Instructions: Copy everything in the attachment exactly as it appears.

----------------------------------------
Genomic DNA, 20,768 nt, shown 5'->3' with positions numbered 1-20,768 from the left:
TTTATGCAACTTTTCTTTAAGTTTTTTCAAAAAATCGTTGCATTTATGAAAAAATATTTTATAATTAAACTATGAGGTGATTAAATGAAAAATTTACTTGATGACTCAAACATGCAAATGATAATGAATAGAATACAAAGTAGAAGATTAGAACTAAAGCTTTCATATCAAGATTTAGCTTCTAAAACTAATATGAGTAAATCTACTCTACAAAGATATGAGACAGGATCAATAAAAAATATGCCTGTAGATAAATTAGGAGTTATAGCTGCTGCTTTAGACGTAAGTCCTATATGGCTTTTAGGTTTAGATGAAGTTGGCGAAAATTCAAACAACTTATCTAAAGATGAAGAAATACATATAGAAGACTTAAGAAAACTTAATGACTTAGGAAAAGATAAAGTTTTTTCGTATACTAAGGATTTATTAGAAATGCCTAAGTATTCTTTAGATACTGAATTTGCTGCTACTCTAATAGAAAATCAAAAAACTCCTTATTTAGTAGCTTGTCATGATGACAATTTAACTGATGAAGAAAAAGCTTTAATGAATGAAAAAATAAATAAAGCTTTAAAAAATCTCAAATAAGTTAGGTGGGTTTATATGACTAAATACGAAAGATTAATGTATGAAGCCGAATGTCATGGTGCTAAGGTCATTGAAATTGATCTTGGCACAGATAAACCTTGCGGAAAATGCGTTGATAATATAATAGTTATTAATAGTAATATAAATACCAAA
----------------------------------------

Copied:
Genomic DNA, 20,768 nt, shown 5'->3' with positions numbered 1-20,768 from the left:
TTTATGCAACTTTTCTTTAAGTTTTTTCAAAAAATCGTTGCATTTATGAAAAAATATTTTATAATTAAACTATGAGGTGATTAAATGAAAAATTTACTTGATGACTCAAACATGCAAATGATAATGAATAGAATACAAAGTAGAAGATTAGAACTAAAGCTTTCATATCAAGATTTAGCTTCTAAAACTAATATGAGTAAATCTACTCTACAAAGATATGAGACAGGATCAATAAAAAATATGCCTGTAGATAAATTAGGAGTTATAGCTGCTGCTTTAGACGTAAGTCCTATATGGCTTTTAGGTTTAGATGAAGTTGGCGAAAATTCAAACAACTTATCTAAAGATGAAGAAATACATATAGAAGACTTAAGAAAACTTAATGACTTAGGAAAAGATAAAGTTTTTTCGTATACTAAGGATTTATTAGAAATGCCTAAGTATTCTTTAGATACTGAATTTGCTGCTACTCTAATAGAAAATCAAAAAACTCCTTATTTAGTAGCTTGTCATGATGACAATTTAACTGATGAAGAAAAAGCTTTAATGAATGAAAAAATAAATAAAGCTTTAAAAAATCTCAAATAAGTTAGGTGGGTTTATATGACTAAATACGAAAGATTAATGTATGAAGCCGAATGTCATGGTGCTAAGGTCATTGAAATTGATCTTGGCACAGATAAACCTTGCGGAAAATGCGTTGATAATATAATAGTTATTAATAGTAATATAAATACCAAA